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Is Chasing The Money in the Short-Term Worth the Sacrifice for your Long-Term Ideal Lifestyle?

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When it comes to chasing money, most of you may think of Ebenezer Scrooge with his stacking of daily change on his desk. I understand that may be an extreme example but he sure did like his money.

We all know we need money to get by for our basic needs and some additional cash to save for retirement, pay off debt, and have a drink or two, but is it wise to chase money in the short run in order to have the lifestyle you want in the long-run?

This is usually the argument that most Financial Independent, Retire Early (FIRE) people make as they try to make as much money as possible in a 10-15 year time span, invest as much as possible, and then live life on their own terms.

And by their own terms, this doesn’t have to mean sitting on the beach all day. It could be choosing that lower paying job that you have in order to bring more happiness to your life, it could mean paying off your debt so you have more freedom to spend your money on things you enjoy, or actually investing for your retirement. There really is no right answer. 

I do think that there is a lot of truth in the above paragraph. Strategically trying to maximize your income, in the short-run, can have substantial benefits long-term. 

I will put a huge asterisk on this- as you should NOT make it a long-term habit  to focus on making as much money as possible, as you will never be happy regardless of what is going on in the rest of your life.

The point is to create a situation to free yourself from a certain thing holding you back. Maybe you pay off your debt or maybe you have enough saved and invested to move to a different job where you are more fulfilled, or go on an extra vacation per year. You are literally buying your freedom back from society in some way, shape, or form.

Let’s show an example of how this actually can be played out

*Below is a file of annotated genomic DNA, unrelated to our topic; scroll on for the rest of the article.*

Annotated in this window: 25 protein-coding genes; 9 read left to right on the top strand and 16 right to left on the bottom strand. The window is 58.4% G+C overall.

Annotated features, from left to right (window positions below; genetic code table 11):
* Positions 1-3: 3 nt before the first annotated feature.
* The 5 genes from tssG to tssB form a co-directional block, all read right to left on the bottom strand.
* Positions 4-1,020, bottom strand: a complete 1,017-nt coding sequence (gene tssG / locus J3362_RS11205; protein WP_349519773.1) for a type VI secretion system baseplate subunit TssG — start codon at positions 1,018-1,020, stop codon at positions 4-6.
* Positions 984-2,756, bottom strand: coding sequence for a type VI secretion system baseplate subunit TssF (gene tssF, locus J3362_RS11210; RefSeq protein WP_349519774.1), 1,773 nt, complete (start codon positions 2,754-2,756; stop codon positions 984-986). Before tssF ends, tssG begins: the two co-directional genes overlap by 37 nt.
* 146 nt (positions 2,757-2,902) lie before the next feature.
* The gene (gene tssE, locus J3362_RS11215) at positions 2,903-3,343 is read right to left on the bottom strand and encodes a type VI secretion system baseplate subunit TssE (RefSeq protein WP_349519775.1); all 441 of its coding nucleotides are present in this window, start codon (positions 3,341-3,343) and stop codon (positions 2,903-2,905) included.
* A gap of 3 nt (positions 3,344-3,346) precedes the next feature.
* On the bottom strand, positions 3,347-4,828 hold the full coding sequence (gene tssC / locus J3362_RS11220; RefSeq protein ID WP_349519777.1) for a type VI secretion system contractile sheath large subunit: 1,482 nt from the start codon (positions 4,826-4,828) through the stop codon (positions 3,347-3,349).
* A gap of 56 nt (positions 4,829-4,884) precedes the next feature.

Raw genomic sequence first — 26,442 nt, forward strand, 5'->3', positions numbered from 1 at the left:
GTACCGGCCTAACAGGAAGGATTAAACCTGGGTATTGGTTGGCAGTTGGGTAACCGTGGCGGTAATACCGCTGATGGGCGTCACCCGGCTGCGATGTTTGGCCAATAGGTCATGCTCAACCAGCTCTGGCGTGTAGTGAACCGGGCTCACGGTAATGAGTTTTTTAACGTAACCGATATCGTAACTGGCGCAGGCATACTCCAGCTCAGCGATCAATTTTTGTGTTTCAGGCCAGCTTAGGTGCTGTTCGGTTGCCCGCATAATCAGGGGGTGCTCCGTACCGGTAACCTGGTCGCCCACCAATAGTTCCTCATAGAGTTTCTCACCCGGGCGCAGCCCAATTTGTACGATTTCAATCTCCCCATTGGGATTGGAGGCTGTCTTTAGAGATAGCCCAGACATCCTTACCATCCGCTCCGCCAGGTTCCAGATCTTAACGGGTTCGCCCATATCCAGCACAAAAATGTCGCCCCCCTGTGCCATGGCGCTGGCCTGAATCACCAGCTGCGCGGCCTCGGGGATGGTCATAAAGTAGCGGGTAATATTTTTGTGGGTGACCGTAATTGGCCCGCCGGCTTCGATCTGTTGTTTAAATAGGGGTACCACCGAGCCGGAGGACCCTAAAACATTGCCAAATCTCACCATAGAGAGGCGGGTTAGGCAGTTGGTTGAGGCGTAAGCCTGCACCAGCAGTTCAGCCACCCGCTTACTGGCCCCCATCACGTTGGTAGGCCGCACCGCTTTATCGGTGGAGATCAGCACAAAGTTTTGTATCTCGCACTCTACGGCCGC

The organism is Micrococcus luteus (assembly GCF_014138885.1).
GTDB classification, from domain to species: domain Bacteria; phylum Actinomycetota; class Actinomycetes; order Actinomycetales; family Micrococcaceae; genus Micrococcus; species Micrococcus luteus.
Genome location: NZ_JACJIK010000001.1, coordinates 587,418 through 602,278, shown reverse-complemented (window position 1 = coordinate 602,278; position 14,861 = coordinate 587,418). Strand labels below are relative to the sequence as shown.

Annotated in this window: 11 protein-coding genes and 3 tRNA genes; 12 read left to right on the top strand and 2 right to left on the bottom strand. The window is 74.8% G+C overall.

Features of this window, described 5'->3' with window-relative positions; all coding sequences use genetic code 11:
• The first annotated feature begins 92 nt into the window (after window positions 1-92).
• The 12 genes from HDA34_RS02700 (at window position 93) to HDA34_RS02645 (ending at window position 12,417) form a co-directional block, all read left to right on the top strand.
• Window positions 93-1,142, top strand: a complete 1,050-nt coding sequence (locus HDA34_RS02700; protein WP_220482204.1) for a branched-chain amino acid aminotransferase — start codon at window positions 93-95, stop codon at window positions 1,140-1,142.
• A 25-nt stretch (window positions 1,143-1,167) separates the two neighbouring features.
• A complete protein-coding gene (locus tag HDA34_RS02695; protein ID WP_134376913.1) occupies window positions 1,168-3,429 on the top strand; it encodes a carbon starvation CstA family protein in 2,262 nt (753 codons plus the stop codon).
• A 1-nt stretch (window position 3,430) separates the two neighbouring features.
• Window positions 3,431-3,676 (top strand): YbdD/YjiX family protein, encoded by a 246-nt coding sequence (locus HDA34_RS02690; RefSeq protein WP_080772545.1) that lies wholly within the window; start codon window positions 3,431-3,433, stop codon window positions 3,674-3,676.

Let’s say we have John. John graduated from college and got a job that pays $75,000 before taxes. He was able to get a great paying job out of college because he majored in Mechanical Engineering and Computer Science. 20% of his pay goes to our favorite person, Uncle Sam, thus, he is left with $60,000.

We are also going to assume that he is ambitious and gets a 20% raise per year between year 2 and 5 of his career but he cools off and only gets a 5% raise from then on out. We will also assume that he saves and invests 50% of his paycheck and gets an average annual return on his investments of 8%. 

After the first 5 year period, he will be worth over a quarter of a million dollars! That is far more than many even have in retirement! And 20 years, he will be worth just under $3.2 million!

Debt Free

But what happens if we change the scenario a little bit? What if he starts with the same expenses and same starting salary but only gets a 2% raise? John ends up with around half of his net worth in the previous example with it now being about $1.587 million after 20 years.

But you know what, let’s take it a bit more extreme! What if John only invests 10% of his income? (10% is usually what you hear to do). John ends up with only a little over $315,000 after 20 year which just under 10% of the first example!

In the first scenario, you can essentially create the life you want to live once you hit the golden 4% safe withdrawal rate that most people strive for. 

Basically, once your investments are at the point where withdrawing 4% of your investments equals your expenses, after taxes, you can theoretically have enough money forever. 

And this ability will give YOU the freedom to live life on your terms!

The Finanical Library Information

If you are interested in learning more from The Financial Library please go check out their website! Click here 

Also you can find them on Instagram! @thefinanciallibrary

They have a lot of great information on their website! 

 
 

Thank you for reading!

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xoxo, Kylie

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